Flow surge in equity schemes is an important reason why Indian stock market did not crash.
The past three years have been phenomenal for the mutual fund (MF) sector.
The equity segment, in particular, has seen almost unprecedented growth. Assets under management are now more than the Rs 5 lakh crore-mark; since the start of 2014, a little over 10 million accounts have been added in the equity category.
After slipping to 29 million after the Lehman crisis, the investor base has steadily been rising over the past three years to 39.6 mn as of end-January 2017.
Since May 2014, when the Narendra Modi government took charge, monthly net inflow in equity schemes have never turned negative, except on one occasion, in March 2016.
That was mainly due to unexpectedly higher redemption by investors, though gross sales remained healthy, meaning fresh money continued to come in. Total net inflow (net of outflow) during this period has been a whopping Rs 2 lakh crore -- over Rs 5,000 crore in average monthly inflow.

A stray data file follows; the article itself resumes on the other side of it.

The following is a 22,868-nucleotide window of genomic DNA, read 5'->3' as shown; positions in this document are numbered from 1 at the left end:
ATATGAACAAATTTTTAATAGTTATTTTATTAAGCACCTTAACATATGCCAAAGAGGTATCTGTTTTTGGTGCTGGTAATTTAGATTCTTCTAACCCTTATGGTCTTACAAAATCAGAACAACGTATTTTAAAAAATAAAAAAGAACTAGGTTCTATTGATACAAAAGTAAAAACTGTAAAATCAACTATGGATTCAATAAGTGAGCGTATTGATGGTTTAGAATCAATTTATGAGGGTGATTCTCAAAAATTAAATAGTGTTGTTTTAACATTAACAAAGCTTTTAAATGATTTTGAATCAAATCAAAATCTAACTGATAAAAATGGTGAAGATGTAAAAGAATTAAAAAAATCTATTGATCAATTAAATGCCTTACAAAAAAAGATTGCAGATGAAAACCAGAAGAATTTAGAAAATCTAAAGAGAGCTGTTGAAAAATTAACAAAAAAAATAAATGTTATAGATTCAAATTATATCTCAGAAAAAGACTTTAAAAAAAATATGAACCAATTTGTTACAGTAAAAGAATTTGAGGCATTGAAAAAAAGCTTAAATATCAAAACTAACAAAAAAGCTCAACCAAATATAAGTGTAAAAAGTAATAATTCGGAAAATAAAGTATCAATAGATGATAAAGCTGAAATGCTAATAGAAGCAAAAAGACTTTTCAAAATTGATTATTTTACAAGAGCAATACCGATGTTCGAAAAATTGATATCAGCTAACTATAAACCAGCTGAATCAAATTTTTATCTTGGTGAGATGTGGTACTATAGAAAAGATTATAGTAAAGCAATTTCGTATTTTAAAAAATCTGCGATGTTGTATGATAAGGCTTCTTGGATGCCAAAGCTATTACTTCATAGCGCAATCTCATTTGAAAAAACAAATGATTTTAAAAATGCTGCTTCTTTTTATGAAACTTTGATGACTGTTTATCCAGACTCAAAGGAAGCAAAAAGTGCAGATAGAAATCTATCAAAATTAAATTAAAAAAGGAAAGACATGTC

Noteworthy is the burgeoning size of Systematic Investment Plans (SIPs). Last month, flow through SIPs crossed Rs 4,000 crore, huge on an annual basis.
Experts say the flow surge in equity schemes is an important reason why the Indian stock market did not crash as much as was anticipated with the strong outflow of foreign money in 2016. Individual investors are becoming more and more aware about MF investments.
With continuous investor awareness programmes and usage of digital methods aiding investment, the results have been positive. With the poor penetration of MF products, sector officials see huge potential -- hardly 15 million individual investors in MFs, in a country with 1,300 million people.